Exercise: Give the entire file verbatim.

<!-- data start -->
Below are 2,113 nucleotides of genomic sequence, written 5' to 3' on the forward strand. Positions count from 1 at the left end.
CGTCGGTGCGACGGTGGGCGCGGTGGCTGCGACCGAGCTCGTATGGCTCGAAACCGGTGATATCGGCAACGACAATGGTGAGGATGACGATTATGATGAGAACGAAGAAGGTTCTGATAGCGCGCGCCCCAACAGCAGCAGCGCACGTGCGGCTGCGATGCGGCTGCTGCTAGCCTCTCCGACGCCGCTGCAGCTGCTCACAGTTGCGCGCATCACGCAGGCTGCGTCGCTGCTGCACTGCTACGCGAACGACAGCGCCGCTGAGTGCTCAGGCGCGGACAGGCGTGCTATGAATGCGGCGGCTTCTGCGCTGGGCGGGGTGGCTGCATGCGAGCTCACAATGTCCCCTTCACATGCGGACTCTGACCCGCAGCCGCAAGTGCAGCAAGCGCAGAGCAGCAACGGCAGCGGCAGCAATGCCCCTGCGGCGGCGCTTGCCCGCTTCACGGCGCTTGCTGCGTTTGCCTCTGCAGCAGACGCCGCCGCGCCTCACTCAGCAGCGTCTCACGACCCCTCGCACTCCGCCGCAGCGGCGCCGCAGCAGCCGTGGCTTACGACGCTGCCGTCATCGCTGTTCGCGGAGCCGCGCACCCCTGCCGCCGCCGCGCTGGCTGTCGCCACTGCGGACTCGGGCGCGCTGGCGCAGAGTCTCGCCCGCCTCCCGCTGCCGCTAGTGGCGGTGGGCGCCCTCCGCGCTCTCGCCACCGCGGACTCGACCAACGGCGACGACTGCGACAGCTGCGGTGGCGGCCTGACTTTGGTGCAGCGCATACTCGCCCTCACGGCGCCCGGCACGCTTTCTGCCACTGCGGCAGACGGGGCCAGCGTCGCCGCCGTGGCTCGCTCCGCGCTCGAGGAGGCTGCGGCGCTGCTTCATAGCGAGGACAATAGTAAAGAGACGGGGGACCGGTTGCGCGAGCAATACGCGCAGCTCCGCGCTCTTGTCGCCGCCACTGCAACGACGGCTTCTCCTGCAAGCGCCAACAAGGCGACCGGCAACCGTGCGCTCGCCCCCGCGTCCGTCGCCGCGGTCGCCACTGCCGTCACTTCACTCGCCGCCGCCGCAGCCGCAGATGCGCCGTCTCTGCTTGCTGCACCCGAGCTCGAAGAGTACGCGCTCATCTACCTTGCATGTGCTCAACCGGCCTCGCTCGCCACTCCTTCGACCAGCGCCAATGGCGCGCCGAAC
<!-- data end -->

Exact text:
Below are 2,113 nucleotides of genomic sequence, written 5' to 3' on the forward strand. Positions count from 1 at the left end.
CGTCGGTGCGACGGTGGGCGCGGTGGCTGCGACCGAGCTCGTATGGCTCGAAACCGGTGATATCGGCAACGACAATGGTGAGGATGACGATTATGATGAGAACGAAGAAGGTTCTGATAGCGCGCGCCCCAACAGCAGCAGCGCACGTGCGGCTGCGATGCGGCTGCTGCTAGCCTCTCCGACGCCGCTGCAGCTGCTCACAGTTGCGCGCATCACGCAGGCTGCGTCGCTGCTGCACTGCTACGCGAACGACAGCGCCGCTGAGTGCTCAGGCGCGGACAGGCGTGCTATGAATGCGGCGGCTTCTGCGCTGGGCGGGGTGGCTGCATGCGAGCTCACAATGTCCCCTTCACATGCGGACTCTGACCCGCAGCCGCAAGTGCAGCAAGCGCAGAGCAGCAACGGCAGCGGCAGCAATGCCCCTGCGGCGGCGCTTGCCCGCTTCACGGCGCTTGCTGCGTTTGCCTCTGCAGCAGACGCCGCCGCGCCTCACTCAGCAGCGTCTCACGACCCCTCGCACTCCGCCGCAGCGGCGCCGCAGCAGCCGTGGCTTACGACGCTGCCGTCATCGCTGTTCGCGGAGCCGCGCACCCCTGCCGCCGCCGCGCTGGCTGTCGCCACTGCGGACTCGGGCGCGCTGGCGCAGAGTCTCGCCCGCCTCCCGCTGCCGCTAGTGGCGGTGGGCGCCCTCCGCGCTCTCGCCACCGCGGACTCGACCAACGGCGACGACTGCGACAGCTGCGGTGGCGGCCTGACTTTGGTGCAGCGCATACTCGCCCTCACGGCGCCCGGCACGCTTTCTGCCACTGCGGCAGACGGGGCCAGCGTCGCCGCCGTGGCTCGCTCCGCGCTCGAGGAGGCTGCGGCGCTGCTTCATAGCGAGGACAATAGTAAAGAGACGGGGGACCGGTTGCGCGAGCAATACGCGCAGCTCCGCGCTCTTGTCGCCGCCACTGCAACGACGGCTTCTCCTGCAAGCGCCAACAAGGCGACCGGCAACCGTGCGCTCGCCCCCGCGTCCGTCGCCGCGGTCGCCACTGCCGTCACTTCACTCGCCGCCGCCGCAGCCGCAGATGCGCCGTCTCTGCTTGCTGCACCCGAGCTCGAAGAGTACGCGCTCATCTACCTTGCATGTGCTCAACCGGCCTCGCTCGCCACTCCTTCGACCAGCGCCAATGGCGCGCCGAAC